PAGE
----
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The same day a stretch limousine fire claimed five lives in San Francisco, a bachelorette party headed down Interstate 35 in Kansas City in the Midnight Express Party Bus. When the bus hit a bump while rounding a curve, one passenger, 26-year-old Jamie Frecks, tumbled through the rear doors and into oncoming traffic. She was pronounced dead at the scene.
Such stories convey heartbreaking personal tragedies. But they’re especially troubling to legitimate chauffeured transportation operators — those who maintain their vehicles and go above and beyond the call of duty when it comes to ensuring passenger safety. That’s because they know that while every accident can’t be prevented, the risk of passenger injury or death can be minimized.
Here are some details that investigative news coverage by the Kansas City Star has revealed about the accident. The details sum up all the recent problems and challenges facing the party bus market: The vehicle, owned by Midnight Express Party Bus Service, was operating illegally. It did not have a U.S. Department of Transportation number as required by Kansas law. Midnight Express did not obtain a business license from Kansas City or other local municipalities. The vehicle’s “door ajar” warning system was not working for the doors that Frecks fell through. Wheelchair-loading equipment had been removed from these doors after a 2010 auction of the 14-year-old, Ford E-450 Super Duty municipal shuttle bus, according to the Kansas City Star investigation. Federal regulators ordered the company to shut down in early June.
Of course, to obtain a Department of Transportation number, an operator must carry proper insurance and meet safety requirements, which include keeping records of vehicle maintenance and inspection. Without any DOT inspections, safety issues had little chance of being red flagged.
The problem is that many companies attempt to fly under the radar, rightly suspecting that agencies such as the Federal Motor Carrier Safety Administration don’t have the resources to inspect all 7,000-plus limousine companies, says Tom Holden, director of operations for Rose Chauffeured Transportation of Charlotte, N.C. “Unfortunately so many companies look at this and say, ‘Hey, nobody bothers me, I’m a limo company, I’m a van company. Nobody’s ever pulled me over before. Nobody’s ever come to do an audit.’”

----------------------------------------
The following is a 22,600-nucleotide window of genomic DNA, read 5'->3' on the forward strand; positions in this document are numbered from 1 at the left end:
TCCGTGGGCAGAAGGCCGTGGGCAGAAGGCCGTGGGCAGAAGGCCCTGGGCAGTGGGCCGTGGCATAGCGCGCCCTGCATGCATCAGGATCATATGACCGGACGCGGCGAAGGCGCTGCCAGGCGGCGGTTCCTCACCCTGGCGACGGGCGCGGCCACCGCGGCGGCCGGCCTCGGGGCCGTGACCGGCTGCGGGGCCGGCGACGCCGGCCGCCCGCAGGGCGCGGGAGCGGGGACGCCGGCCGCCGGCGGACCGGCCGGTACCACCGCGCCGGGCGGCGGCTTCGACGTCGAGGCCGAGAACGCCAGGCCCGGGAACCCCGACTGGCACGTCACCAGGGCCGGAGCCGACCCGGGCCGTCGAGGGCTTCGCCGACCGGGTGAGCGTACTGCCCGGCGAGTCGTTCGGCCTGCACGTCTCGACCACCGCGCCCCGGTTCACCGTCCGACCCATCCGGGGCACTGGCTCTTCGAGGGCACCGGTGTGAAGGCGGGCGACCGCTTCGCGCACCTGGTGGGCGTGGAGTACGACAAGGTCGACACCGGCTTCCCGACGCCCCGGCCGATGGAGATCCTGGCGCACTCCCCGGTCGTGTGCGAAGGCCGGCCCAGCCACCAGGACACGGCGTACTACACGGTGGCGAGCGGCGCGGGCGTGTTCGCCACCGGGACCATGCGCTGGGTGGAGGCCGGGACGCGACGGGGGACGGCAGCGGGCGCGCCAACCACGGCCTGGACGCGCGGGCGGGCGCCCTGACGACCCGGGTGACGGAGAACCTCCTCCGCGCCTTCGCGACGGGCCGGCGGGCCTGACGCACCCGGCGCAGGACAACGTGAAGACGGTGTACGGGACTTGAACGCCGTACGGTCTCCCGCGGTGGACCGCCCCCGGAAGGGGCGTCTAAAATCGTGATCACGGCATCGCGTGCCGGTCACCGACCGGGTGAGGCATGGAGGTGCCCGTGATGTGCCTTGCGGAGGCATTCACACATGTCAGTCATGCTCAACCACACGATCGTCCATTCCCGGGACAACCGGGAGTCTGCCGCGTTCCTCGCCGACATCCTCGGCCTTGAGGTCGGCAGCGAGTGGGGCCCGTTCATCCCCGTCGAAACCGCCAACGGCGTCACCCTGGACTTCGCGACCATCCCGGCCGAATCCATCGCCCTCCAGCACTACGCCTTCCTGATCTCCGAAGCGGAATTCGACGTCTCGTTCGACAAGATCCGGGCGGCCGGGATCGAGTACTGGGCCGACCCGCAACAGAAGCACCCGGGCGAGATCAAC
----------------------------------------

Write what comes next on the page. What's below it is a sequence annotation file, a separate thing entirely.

The collective grievance within the legitimate sector is that unsafe vehicles and careless operators damage the industry overall. “These fly-by-night operations don’t play by the rules,” says David Bakare, president and owner of Executive Coach Builders of Springfield, Mo. “They don’t worry about safety and if we don’t do something about it, they’re going to bring the whole industry down. It’s not enough that 80%-90% of operators are compliant. The other 10% are going to give the industry a black eye.”
Many operators believe they should report poorly built and maintained limo buses. When full of rowdy party bus passengers, they can lead to tragic accidents, Holden says. “The federal government needs to step in. Currently all they’re doing is telling you to go to the website, file an anonymous report, and we’ll catch them eventually. Well, eventually is most of the time too late. It really does require us, as serious operators, to continually police our own industry. And that’s not a word that most companies want to hear.”
“People should feel that they have the obligation to report when they see something illegal,” Bakare says. “You may think “that’s not my problem,” but when some accident happens, it does affect everybody and becomes your problem. We can’t just sit back and wait for the next accident, because the next one could be the big one that’s actually going to bring the federal regulators in.”
The problem isn’t just rogue operators eluding the DOT. It’s that they often fail to ensure the safety of their passengers, while undercutting the prices of legit operators by avoiding the costs of safety on their bottom line. Customers often don’t know about the wide variety in limo bus quality, ranging from OEM-certified vehicles to roughshod one-offs.
Safety must come first, but often clients don’t want to pay for it, shopping only for the lowest rate, Bakare says. “We have to make sure we educate our clients and they educate their clients as well to say, ‘Look, you may be getting $10 to $20 an hour cheaper from that other guy, but here’s the risk you take.’”